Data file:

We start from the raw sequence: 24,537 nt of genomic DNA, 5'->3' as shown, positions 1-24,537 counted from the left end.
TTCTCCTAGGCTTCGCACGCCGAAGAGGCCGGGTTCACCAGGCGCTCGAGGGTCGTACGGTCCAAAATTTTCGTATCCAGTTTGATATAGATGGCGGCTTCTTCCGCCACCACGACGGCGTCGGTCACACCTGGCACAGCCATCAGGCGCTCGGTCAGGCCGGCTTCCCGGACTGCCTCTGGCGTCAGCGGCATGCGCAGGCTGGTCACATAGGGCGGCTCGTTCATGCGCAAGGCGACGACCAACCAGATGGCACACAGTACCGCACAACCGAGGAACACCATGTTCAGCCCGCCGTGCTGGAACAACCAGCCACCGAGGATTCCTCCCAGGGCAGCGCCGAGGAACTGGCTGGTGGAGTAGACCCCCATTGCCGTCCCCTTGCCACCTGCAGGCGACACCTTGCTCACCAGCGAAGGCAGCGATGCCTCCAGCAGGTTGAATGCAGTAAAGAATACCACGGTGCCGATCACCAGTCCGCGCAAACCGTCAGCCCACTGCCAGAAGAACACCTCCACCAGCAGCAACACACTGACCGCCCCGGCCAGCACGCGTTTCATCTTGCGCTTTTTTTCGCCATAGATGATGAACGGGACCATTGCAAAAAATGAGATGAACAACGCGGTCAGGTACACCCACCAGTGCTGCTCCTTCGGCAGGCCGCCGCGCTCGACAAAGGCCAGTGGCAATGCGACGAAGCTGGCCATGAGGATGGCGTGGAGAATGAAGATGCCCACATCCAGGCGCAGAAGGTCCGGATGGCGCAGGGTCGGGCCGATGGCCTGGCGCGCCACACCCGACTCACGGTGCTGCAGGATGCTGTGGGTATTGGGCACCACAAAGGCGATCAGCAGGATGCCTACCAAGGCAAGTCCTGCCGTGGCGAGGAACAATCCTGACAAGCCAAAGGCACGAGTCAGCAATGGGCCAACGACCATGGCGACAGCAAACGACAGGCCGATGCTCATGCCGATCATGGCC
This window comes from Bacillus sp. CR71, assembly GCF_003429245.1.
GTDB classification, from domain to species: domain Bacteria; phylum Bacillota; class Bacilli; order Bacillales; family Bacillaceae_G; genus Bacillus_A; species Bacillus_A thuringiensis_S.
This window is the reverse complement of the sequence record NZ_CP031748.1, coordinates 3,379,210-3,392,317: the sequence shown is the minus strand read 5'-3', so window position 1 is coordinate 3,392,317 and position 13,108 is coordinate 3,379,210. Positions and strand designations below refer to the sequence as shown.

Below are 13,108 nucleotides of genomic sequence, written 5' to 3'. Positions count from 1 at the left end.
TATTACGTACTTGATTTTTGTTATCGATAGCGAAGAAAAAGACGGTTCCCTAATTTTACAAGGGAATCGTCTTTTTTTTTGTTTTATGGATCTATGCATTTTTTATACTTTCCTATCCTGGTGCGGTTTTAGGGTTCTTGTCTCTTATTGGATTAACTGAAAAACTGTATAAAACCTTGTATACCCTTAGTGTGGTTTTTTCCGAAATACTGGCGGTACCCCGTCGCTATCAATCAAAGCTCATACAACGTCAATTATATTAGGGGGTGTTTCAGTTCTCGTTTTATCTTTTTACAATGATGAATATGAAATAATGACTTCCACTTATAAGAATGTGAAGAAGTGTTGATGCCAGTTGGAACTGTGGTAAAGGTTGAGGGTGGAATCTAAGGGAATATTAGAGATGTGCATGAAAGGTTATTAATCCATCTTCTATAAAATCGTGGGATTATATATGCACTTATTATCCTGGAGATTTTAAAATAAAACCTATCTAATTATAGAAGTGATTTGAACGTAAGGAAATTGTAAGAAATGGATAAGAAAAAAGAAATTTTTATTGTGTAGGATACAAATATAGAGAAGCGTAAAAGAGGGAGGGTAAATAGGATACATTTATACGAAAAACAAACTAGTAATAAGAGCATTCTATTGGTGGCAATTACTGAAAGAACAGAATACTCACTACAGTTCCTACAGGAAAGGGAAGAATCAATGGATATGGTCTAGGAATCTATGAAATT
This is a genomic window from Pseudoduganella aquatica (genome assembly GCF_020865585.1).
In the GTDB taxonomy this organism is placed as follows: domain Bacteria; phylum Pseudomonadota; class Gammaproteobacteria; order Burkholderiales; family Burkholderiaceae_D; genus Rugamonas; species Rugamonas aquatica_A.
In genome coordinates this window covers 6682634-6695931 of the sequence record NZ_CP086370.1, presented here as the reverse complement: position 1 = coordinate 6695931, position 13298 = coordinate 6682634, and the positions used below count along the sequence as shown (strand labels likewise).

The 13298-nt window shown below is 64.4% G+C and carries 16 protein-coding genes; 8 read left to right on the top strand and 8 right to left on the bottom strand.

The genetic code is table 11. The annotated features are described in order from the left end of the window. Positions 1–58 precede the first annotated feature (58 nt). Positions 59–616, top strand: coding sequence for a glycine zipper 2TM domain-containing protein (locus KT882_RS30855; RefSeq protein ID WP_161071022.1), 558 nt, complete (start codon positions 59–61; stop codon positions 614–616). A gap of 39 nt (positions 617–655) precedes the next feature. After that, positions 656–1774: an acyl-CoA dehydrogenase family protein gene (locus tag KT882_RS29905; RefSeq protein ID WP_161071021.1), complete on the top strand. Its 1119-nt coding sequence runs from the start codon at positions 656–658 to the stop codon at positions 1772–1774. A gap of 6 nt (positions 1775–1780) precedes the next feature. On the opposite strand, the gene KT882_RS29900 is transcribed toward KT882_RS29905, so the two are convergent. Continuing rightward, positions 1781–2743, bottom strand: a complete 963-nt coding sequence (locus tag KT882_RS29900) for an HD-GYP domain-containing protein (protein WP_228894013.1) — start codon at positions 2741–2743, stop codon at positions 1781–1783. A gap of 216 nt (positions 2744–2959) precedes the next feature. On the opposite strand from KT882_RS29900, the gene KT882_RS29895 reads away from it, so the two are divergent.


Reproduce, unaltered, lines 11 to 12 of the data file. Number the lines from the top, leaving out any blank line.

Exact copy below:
The 13298-nt window shown below is 64.4% G+C and carries 16 protein-coding genes; 8 read left to right on the top strand and 8 right to left on the bottom strand.

The genetic code is table 11. The annotated features are described in order from the left end of the window. Positions 1–58 precede the first annotated feature (58 nt). Positions 59–616, top strand: coding sequence for a glycine zipper 2TM domain-containing protein (locus KT882_RS30855; RefSeq protein ID WP_161071022.1), 558 nt, complete (start codon positions 59–61; stop codon positions 614–616). A gap of 39 nt (positions 617–655) precedes the next feature. After that, positions 656–1774: an acyl-CoA dehydrogenase family protein gene (locus tag KT882_RS29905; RefSeq protein ID WP_161071021.1), complete on the top strand. Its 1119-nt coding sequence runs from the start codon at positions 656–658 to the stop codon at positions 1772–1774. A gap of 6 nt (positions 1775–1780) precedes the next feature. On the opposite strand, the gene KT882_RS29900 is transcribed toward KT882_RS29905, so the two are convergent. Continuing rightward, positions 1781–2743, bottom strand: a complete 963-nt coding sequence (locus tag KT882_RS29900) for an HD-GYP domain-containing protein (protein WP_228894013.1) — start codon at positions 2741–2743, stop codon at positions 1781–1783. A gap of 216 nt (positions 2744–2959) precedes the next feature. On the opposite strand from KT882_RS29900, the gene KT882_RS29895 reads away from it, so the two are divergent.